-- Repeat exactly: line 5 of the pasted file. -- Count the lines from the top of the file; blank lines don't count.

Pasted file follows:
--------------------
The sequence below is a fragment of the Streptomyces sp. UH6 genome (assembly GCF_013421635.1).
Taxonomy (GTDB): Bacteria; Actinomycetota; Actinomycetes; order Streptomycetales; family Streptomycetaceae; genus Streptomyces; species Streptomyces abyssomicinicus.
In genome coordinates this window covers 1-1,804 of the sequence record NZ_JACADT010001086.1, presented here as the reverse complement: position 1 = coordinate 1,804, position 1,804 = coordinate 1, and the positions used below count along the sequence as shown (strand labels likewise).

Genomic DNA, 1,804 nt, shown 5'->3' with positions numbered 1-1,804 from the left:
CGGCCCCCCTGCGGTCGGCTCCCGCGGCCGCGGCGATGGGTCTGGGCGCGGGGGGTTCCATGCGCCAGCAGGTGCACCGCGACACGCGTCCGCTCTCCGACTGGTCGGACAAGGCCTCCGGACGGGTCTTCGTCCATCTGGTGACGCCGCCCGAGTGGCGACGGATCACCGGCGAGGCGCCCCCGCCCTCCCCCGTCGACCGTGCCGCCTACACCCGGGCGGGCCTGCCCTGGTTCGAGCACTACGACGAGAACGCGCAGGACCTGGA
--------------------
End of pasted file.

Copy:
CGGCCCCCCTGCGGTCGGCTCCCGCGGCCGCGGCGATGGGTCTGGGCGCGGGGGGTTCCATGCGCCAGCAGGTGCACCGCGACACGCGTCCGCTCTCCGACTGGTCGGACAAGGCCTCCGGACGGGTCTTCGTCCATCTGGTGACGCCGCCCGAGTGGCGACGGATCACCGGCGAGGCGCCCCCGCCCTCCCCCGTCGACCGTGCCGCCTACACCCGGGCGGGCCTGCCCTGGTTCGAGCACTACGACGAGAACGCGCAGGACCTGGA